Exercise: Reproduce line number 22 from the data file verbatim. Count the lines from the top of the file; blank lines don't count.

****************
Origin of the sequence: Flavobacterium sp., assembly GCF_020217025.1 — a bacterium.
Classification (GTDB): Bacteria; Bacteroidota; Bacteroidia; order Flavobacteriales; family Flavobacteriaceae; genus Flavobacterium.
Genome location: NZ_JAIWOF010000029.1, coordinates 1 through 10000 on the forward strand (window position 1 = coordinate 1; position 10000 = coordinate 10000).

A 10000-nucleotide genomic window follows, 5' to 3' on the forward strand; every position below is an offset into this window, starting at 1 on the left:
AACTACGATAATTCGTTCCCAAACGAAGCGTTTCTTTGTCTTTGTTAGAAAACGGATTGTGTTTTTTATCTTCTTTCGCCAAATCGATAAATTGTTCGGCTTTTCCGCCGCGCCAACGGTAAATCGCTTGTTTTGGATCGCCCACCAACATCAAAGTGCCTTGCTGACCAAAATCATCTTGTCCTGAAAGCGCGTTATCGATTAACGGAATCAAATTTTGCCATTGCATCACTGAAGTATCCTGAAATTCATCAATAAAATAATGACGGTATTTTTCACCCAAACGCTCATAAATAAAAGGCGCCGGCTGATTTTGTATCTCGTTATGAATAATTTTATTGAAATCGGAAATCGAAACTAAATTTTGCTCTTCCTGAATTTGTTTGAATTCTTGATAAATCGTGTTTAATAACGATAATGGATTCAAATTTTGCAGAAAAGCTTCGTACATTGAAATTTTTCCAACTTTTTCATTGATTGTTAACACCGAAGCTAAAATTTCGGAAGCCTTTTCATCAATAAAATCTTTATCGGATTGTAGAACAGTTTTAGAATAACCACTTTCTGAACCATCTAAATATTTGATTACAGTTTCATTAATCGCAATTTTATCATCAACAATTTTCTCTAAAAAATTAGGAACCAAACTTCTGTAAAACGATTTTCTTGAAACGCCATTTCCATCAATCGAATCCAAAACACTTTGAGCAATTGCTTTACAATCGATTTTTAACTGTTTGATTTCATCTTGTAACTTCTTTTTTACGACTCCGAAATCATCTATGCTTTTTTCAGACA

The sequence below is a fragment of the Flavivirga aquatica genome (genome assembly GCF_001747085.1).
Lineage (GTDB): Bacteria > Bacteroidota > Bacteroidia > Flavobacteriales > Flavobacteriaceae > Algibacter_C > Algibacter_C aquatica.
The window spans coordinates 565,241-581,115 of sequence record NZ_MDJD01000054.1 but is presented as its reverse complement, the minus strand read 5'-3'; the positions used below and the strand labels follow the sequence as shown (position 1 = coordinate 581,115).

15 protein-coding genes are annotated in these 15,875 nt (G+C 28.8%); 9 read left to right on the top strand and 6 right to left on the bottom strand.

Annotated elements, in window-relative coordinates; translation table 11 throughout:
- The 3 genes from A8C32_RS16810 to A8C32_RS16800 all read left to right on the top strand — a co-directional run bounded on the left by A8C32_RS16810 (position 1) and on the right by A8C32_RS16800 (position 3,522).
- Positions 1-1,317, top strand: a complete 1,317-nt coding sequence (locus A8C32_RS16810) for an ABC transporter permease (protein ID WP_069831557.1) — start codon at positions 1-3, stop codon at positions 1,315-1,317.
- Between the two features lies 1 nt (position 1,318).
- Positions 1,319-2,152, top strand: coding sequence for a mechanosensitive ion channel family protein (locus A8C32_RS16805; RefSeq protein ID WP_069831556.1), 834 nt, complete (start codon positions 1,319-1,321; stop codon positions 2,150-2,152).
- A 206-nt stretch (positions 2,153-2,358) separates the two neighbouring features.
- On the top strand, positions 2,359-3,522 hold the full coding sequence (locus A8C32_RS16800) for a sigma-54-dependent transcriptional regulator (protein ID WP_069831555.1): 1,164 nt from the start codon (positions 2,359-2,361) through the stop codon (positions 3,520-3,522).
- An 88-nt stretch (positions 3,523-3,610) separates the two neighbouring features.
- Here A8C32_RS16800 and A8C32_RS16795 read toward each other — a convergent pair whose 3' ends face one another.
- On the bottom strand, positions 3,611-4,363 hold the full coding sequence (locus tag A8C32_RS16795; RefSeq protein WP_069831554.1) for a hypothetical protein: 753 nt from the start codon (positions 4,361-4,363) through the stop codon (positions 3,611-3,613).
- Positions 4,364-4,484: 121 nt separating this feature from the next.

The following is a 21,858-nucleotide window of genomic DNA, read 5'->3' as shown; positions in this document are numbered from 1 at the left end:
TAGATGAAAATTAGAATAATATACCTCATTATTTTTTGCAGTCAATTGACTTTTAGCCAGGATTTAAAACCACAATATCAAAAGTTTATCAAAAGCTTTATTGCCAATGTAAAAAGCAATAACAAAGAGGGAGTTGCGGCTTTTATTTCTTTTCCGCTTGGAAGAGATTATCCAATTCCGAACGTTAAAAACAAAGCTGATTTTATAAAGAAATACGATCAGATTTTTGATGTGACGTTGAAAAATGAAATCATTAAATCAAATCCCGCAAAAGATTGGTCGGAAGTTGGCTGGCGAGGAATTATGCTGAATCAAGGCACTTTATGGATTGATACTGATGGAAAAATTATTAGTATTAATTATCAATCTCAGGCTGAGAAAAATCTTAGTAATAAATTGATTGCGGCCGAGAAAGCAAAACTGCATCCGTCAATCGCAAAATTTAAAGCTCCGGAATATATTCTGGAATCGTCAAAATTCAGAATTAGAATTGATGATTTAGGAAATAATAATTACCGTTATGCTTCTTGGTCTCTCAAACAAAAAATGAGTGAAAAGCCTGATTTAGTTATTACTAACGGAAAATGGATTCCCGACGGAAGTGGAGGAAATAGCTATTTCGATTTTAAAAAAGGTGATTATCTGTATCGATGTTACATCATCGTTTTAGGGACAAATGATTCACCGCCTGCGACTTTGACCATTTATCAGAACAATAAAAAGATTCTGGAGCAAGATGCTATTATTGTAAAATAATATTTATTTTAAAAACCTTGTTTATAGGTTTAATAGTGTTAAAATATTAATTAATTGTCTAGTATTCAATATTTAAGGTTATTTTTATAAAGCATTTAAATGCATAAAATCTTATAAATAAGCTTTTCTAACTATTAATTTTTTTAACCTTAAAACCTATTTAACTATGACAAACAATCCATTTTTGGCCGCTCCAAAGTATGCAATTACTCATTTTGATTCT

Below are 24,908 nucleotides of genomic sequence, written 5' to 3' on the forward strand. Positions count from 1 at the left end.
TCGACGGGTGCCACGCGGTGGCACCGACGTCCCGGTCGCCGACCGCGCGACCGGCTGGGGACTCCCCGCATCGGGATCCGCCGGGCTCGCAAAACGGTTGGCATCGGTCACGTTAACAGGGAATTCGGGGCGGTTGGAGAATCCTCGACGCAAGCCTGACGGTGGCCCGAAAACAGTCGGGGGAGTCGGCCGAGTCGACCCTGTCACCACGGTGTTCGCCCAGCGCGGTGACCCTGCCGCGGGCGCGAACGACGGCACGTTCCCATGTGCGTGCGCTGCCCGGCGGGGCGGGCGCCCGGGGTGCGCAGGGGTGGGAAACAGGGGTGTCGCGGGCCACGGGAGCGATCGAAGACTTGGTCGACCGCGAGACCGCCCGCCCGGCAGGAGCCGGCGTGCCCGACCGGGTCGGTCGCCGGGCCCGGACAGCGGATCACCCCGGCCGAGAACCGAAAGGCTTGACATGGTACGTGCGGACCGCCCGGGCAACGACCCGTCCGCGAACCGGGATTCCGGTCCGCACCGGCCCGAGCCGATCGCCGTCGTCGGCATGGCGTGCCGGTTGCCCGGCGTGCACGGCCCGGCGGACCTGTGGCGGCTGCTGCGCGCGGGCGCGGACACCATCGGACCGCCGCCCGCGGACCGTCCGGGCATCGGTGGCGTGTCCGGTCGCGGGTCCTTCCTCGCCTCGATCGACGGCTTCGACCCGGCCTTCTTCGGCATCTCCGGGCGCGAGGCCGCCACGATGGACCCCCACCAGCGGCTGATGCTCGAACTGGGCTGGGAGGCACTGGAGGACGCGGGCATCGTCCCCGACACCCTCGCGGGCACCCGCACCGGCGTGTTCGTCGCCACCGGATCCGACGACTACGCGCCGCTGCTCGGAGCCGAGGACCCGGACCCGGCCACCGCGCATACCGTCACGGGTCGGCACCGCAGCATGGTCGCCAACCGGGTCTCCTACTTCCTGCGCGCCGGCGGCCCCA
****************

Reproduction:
TAGATGAAAATTAGAATAATATACCTCATTATTTTTTGCAGTCAATTGACTTTTAGCCAGGATTTAAAACCACAATATCAAAAGTTTATCAAAAGCTTTATTGCCAATGTAAAAAGCAATAACAAAGAGGGAGTTGCGGCTTTTATTTCTTTTCCGCTTGGAAGAGATTATCCAATTCCGAACGTTAAAAACAAAGCTGATTTTATAAAGAAATACGATCAGATTTTTGATGTGACGTTGAAAAATGAAATCATTAAATCAAATCCCGCAAAAGATTGGTCGGAAGTTGGCTGGCGAGGAATTATGCTGAATCAAGGCACTTTATGGATTGATACTGATGGAAAAATTATTAGTATTAATTATCAATCTCAGGCTGAGAAAAATCTTAGTAATAAATTGATTGCGGCCGAGAAAGCAAAACTGCATCCGTCAATCGCAAAATTTAAAGCTCCGGAATATATTCTGGAATCGTCAAAATTCAGAATTAGAATTGATGATTTAGGAAATAATAATTACCGTTATGCTTCTTGGTCTCTCAAACAAAAAATGAGTGAAAAGCCTGATTTAGTTATTACTAACGGAAAATGGATTCCCGACGGAAGTGGAGGAAATAGCTATTTCGATTTTAAAAAAGGTGATTATCTGTATCGATGTTACATCATCGTTTTAGGGACAAATGATTCACCGCCTGCGACTTTGACCATTTATCAGAACAATAAAAAGATTCTGGAGCAAGATGCTATTATTGTAAAATAATATTTATTTTAAAAACCTTGTTTATAGGTTTAATAGTGTTAAAATATTAATTAATTGTCTAGTATTCAATATTTAAGGTTATTTTTATAAAGCATTTAAATGCATAAAATCTTATAAATAAGCTTTTCTAACTATTAATTTTTTTAACCTTAAAACCTATTTAACTATGACAAACAATCCATTTTTGGCCGCTCCAAAGTATGCAATTACTCATTTTGATTCT